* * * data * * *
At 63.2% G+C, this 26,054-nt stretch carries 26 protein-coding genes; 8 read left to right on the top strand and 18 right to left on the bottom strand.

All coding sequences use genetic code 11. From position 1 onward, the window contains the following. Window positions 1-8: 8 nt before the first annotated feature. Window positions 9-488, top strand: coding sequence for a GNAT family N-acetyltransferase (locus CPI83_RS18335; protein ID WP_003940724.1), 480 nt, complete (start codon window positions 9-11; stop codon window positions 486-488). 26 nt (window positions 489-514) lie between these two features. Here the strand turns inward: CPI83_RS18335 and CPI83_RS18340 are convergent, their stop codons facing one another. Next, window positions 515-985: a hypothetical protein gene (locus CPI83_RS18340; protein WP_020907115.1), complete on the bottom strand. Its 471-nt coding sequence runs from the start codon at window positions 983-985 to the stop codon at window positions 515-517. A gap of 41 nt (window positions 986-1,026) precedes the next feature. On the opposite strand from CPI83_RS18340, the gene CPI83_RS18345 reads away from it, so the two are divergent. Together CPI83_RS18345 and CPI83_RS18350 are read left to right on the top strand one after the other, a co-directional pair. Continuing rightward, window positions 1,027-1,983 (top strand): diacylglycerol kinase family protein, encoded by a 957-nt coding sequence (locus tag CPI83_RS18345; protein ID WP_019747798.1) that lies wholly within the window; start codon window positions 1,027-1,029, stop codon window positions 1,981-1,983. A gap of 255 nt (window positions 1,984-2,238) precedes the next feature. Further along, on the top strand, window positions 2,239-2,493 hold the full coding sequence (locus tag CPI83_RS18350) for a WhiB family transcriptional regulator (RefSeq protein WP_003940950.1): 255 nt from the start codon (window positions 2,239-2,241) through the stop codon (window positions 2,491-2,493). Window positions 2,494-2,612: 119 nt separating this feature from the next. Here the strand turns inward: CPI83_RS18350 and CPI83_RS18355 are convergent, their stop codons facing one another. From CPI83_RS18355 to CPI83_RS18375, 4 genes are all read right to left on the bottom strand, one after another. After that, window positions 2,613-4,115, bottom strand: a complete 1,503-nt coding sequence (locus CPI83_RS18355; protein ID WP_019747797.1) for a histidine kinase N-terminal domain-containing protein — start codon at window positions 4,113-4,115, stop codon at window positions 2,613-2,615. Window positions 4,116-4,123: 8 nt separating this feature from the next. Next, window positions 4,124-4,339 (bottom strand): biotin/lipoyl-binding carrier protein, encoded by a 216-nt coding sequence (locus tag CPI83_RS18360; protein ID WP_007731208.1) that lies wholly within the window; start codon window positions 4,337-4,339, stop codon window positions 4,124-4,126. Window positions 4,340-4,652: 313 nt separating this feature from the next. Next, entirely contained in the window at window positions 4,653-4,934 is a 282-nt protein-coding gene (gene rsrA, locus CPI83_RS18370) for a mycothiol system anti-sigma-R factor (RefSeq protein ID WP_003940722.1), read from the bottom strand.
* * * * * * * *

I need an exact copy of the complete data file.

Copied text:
At 63.2% G+C, this 26,054-nt stretch carries 26 protein-coding genes; 8 read left to right on the top strand and 18 right to left on the bottom strand.

All coding sequences use genetic code 11. From position 1 onward, the window contains the following. Window positions 1-8: 8 nt before the first annotated feature. Window positions 9-488, top strand: coding sequence for a GNAT family N-acetyltransferase (locus CPI83_RS18335; protein ID WP_003940724.1), 480 nt, complete (start codon window positions 9-11; stop codon window positions 486-488). 26 nt (window positions 489-514) lie between these two features. Here the strand turns inward: CPI83_RS18335 and CPI83_RS18340 are convergent, their stop codons facing one another. Next, window positions 515-985: a hypothetical protein gene (locus CPI83_RS18340; protein WP_020907115.1), complete on the bottom strand. Its 471-nt coding sequence runs from the start codon at window positions 983-985 to the stop codon at window positions 515-517. A gap of 41 nt (window positions 986-1,026) precedes the next feature. On the opposite strand from CPI83_RS18340, the gene CPI83_RS18345 reads away from it, so the two are divergent. Together CPI83_RS18345 and CPI83_RS18350 are read left to right on the top strand one after the other, a co-directional pair. Continuing rightward, window positions 1,027-1,983 (top strand): diacylglycerol kinase family protein, encoded by a 957-nt coding sequence (locus tag CPI83_RS18345; protein ID WP_019747798.1) that lies wholly within the window; start codon window positions 1,027-1,029, stop codon window positions 1,981-1,983. A gap of 255 nt (window positions 1,984-2,238) precedes the next feature. Further along, on the top strand, window positions 2,239-2,493 hold the full coding sequence (locus tag CPI83_RS18350) for a WhiB family transcriptional regulator (RefSeq protein WP_003940950.1): 255 nt from the start codon (window positions 2,239-2,241) through the stop codon (window positions 2,491-2,493). Window positions 2,494-2,612: 119 nt separating this feature from the next. Here the strand turns inward: CPI83_RS18350 and CPI83_RS18355 are convergent, their stop codons facing one another. From CPI83_RS18355 to CPI83_RS18375, 4 genes are all read right to left on the bottom strand, one after another. After that, window positions 2,613-4,115, bottom strand: a complete 1,503-nt coding sequence (locus CPI83_RS18355; protein ID WP_019747797.1) for a histidine kinase N-terminal domain-containing protein — start codon at window positions 4,113-4,115, stop codon at window positions 2,613-2,615. Window positions 4,116-4,123: 8 nt separating this feature from the next. Next, window positions 4,124-4,339 (bottom strand): biotin/lipoyl-binding carrier protein, encoded by a 216-nt coding sequence (locus tag CPI83_RS18360; protein ID WP_007731208.1) that lies wholly within the window; start codon window positions 4,337-4,339, stop codon window positions 4,124-4,126. Window positions 4,340-4,652: 313 nt separating this feature from the next. Next, entirely contained in the window at window positions 4,653-4,934 is a 282-nt protein-coding gene (gene rsrA, locus CPI83_RS18370) for a mycothiol system anti-sigma-R factor (RefSeq protein ID WP_003940722.1), read from the bottom strand.